Prize-winning short story Baby Blue Eyes re-published and available for free

A prize-winning short story by Paul Speller has been re-published online this week.

Baby Blue Eyes was Paul’s debut short story and it first appeared in Writing Magazine after winning a national competition.

The chilling tale of the fate of a vulnerable mother is available to read, for free, in horror fiction website Lonesome October Lit on Friday.

It has been a busy winter for Paul’s fiction.

His latest short story The Curious Child is now available from Amazon and Barnes & Noble in the Dimension6 annual collection 2017.

Paul recently also accepted an offer for publication on another short story and details should be confirmed in the new year.

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Prize-winning story is back online

Paul Speller’s prize-winning short story Baby Blue Eyes is back online.

Writing Magazine’s website underwent an upgrade earlier this year, but technical problems meant the section showcasing the work of competition winners was not available.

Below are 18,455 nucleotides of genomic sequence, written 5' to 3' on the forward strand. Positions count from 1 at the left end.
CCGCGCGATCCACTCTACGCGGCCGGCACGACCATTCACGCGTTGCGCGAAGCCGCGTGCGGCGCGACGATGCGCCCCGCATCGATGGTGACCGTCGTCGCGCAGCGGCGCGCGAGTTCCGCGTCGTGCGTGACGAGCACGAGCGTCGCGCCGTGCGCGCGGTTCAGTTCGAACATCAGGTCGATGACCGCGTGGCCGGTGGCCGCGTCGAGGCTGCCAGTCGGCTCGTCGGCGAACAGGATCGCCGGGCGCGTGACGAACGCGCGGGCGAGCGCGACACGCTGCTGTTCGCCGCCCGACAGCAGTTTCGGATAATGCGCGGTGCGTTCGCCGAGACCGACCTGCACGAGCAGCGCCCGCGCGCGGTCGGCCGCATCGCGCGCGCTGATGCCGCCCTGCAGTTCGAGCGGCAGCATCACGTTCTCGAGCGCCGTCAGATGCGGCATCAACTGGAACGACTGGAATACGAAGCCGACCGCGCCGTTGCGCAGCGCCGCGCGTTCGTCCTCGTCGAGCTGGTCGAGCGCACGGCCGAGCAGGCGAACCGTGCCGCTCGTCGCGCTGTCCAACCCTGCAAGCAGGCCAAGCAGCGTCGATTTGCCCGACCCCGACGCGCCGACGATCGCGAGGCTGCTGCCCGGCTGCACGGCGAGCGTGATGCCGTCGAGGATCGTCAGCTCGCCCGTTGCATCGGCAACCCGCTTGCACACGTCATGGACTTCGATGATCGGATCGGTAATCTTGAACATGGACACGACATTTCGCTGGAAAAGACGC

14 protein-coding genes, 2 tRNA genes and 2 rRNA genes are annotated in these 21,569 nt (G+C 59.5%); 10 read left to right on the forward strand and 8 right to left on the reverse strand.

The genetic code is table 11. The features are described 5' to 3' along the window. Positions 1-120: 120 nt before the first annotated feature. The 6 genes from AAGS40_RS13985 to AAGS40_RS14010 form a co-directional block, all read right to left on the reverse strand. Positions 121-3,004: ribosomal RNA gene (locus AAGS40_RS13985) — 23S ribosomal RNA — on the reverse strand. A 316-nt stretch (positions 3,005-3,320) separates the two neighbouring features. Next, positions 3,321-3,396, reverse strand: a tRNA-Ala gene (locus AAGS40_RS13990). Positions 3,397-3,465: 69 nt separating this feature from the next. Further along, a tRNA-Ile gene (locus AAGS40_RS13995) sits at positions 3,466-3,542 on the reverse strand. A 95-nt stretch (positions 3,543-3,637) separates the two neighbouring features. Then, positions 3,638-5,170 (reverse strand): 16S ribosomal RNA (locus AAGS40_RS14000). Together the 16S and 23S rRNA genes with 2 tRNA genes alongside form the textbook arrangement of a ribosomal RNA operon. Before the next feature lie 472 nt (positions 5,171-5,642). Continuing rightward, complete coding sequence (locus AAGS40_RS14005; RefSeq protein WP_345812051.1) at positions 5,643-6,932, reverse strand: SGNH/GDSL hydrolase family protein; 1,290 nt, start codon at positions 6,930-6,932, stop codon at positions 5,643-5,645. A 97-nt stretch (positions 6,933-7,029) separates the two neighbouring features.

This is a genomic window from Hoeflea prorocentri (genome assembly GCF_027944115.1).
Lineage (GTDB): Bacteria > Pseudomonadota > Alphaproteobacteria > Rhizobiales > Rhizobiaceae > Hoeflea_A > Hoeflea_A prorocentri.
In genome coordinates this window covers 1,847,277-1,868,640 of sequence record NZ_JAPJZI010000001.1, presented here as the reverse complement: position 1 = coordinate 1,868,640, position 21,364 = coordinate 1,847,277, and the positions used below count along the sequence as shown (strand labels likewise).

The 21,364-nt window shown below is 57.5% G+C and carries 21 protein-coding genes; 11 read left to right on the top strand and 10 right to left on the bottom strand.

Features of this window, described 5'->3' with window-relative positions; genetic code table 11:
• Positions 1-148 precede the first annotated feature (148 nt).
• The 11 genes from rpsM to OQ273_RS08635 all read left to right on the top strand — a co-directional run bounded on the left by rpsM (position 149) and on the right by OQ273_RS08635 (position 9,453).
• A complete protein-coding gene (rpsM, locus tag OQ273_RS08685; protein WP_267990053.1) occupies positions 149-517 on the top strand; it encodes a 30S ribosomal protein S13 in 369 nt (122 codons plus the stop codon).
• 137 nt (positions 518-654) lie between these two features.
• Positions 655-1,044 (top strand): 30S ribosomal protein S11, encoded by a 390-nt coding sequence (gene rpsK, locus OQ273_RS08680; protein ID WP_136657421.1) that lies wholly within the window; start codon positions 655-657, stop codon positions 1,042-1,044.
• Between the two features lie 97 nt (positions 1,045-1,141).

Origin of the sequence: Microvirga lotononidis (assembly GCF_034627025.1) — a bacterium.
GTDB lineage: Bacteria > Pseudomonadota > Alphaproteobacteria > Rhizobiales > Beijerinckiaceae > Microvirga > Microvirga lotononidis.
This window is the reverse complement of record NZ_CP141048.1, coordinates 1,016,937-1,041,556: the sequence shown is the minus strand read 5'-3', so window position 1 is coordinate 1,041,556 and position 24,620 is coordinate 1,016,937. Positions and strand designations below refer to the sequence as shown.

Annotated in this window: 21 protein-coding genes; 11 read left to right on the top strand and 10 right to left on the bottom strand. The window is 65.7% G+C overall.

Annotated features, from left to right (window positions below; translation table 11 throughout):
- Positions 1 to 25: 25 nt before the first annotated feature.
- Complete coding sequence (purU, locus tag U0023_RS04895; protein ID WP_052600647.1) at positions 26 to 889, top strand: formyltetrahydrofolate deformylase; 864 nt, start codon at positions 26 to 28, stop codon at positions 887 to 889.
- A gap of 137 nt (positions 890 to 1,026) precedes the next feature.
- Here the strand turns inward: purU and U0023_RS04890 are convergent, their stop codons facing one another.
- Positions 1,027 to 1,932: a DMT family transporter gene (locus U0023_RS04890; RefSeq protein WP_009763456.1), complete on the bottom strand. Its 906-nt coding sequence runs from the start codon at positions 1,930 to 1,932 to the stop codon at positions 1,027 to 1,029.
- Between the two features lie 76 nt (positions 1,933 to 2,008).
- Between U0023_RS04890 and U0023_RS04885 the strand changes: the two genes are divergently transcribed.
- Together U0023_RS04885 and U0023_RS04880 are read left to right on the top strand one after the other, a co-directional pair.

That has now been corrected.

Baby Blue Eyes was published in the print version of Writing Magazine in January, after judges chose the ‘chilling’ story as the winner of the magazine’s 1,o00 word competition.

You can read the Baby Blue Eyes by clicking here.

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Paul Speller wins fiction contest with ‘chilling’ short story

Paul 1Paul Speller has won a fiction competition in the UK’s best-selling magazine for writers after penning a story with what the judges described as a ‘chilling last-minute twist’.

Baby Blue Eyes is the tale of a young mother and her infant child and what happens one bedtime.

It won an open competition, for short stories of a maximum of 1,000, words in Writing Magazine.

The story has been published online here and will feature in the January edition of Writing Magazine.

The judges commented: ‘Winner Paul Speller presents us with a single scene of tenderness between mother and child, letting the back-story emerge slowly through the reflections of our close third-person viewpoint character.

‘Zooming in like this allows Paul the luxury of revelling in the details that colour the character of our unnamed mother so effectively, but also masking the clues, peppered throughout, to the chilling last-minute twist.’

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